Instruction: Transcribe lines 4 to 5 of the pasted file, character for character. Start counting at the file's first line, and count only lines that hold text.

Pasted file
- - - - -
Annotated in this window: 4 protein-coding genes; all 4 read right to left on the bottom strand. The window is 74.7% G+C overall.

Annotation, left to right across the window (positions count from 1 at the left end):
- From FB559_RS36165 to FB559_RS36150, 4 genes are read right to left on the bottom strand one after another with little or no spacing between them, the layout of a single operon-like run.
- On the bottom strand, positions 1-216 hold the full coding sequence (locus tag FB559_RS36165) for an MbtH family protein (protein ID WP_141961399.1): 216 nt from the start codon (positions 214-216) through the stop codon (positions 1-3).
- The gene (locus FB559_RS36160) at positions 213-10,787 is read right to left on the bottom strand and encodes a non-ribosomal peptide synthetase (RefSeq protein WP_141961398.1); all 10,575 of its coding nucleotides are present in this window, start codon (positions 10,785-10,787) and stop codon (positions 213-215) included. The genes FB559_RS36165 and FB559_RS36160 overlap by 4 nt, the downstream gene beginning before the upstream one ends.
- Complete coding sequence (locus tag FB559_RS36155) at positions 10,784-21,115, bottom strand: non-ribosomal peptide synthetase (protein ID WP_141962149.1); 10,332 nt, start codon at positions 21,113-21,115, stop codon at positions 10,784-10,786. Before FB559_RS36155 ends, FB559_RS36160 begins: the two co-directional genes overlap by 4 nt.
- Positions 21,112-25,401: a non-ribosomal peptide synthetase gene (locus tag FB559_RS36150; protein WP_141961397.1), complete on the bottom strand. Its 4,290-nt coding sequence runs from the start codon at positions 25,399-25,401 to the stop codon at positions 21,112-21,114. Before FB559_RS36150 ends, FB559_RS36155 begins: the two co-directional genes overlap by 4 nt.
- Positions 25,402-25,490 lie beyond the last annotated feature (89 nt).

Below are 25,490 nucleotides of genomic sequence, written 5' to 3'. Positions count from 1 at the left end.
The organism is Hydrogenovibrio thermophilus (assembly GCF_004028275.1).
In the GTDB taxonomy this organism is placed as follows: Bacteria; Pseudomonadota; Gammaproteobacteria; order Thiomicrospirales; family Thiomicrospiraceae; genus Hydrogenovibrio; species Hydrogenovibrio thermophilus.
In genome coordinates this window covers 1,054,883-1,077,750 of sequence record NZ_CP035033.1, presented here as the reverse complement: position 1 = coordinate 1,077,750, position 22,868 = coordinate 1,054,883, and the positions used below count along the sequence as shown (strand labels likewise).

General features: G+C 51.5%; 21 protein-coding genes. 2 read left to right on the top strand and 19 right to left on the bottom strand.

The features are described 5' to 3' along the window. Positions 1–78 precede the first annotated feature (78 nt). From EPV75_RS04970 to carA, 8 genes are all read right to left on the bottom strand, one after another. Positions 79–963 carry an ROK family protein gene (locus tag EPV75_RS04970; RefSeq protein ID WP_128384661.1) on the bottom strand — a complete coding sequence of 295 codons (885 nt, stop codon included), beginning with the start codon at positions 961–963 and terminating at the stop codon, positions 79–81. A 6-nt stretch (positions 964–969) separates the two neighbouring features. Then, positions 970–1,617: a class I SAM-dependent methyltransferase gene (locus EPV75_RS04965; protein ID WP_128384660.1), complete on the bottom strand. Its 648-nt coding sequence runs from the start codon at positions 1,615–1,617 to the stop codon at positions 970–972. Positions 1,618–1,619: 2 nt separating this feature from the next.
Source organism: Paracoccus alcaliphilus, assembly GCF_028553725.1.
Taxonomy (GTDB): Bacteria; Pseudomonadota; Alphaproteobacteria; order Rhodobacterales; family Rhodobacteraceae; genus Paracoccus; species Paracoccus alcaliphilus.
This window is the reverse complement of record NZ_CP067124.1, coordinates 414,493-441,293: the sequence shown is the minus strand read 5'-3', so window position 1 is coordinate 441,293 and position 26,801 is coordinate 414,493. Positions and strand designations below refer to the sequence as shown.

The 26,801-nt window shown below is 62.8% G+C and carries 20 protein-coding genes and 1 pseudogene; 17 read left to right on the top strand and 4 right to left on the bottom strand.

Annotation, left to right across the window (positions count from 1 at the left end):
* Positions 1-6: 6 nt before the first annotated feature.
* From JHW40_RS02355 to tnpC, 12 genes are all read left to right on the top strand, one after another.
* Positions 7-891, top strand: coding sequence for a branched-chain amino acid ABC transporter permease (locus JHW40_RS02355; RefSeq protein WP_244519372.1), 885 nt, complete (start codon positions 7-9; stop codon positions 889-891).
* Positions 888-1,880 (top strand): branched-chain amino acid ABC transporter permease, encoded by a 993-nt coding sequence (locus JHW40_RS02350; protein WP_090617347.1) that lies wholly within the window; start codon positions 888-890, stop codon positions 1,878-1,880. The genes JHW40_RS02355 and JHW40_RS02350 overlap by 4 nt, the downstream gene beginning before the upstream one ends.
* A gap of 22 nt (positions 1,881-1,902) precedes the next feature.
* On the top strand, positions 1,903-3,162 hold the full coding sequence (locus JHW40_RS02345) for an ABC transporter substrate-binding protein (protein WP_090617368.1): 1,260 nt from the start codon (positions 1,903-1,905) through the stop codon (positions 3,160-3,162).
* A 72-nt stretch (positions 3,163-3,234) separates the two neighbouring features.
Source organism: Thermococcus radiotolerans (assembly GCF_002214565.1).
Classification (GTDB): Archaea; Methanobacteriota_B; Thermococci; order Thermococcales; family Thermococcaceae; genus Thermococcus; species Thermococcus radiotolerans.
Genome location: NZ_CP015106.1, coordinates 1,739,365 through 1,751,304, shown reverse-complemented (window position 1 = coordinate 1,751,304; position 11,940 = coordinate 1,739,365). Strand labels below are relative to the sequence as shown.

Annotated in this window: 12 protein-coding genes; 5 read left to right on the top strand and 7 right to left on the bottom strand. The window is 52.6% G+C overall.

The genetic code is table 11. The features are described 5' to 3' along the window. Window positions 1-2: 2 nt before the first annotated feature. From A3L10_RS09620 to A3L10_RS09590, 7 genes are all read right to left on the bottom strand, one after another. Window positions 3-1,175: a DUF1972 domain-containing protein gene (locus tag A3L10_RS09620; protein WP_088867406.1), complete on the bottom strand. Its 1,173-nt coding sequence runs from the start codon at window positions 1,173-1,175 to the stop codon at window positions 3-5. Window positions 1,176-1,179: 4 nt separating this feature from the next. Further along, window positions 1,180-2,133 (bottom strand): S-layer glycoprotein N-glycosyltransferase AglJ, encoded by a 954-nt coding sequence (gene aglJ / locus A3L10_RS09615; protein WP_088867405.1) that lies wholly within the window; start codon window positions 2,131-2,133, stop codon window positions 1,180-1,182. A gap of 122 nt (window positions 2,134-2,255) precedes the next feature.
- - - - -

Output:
- On the bottom strand, positions 1-216 hold the full coding sequence (locus tag FB559_RS36165) for an MbtH family protein (protein ID WP_141961399.1): 216 nt from the start codon (positions 214-216) through the stop codon (positions 1-3).
- The gene (locus FB559_RS36160) at positions 213-10,787 is read right to left on the bottom strand and encodes a non-ribosomal peptide synthetase (RefSeq protein WP_141961398.1); all 10,575 of its coding nucleotides are present in this window, start codon (positions 10,785-10,787) and stop codon (positions 213-215) included. The genes FB559_RS36165 and FB559_RS36160 overlap by 4 nt, the downstream gene beginning before the upstream one ends.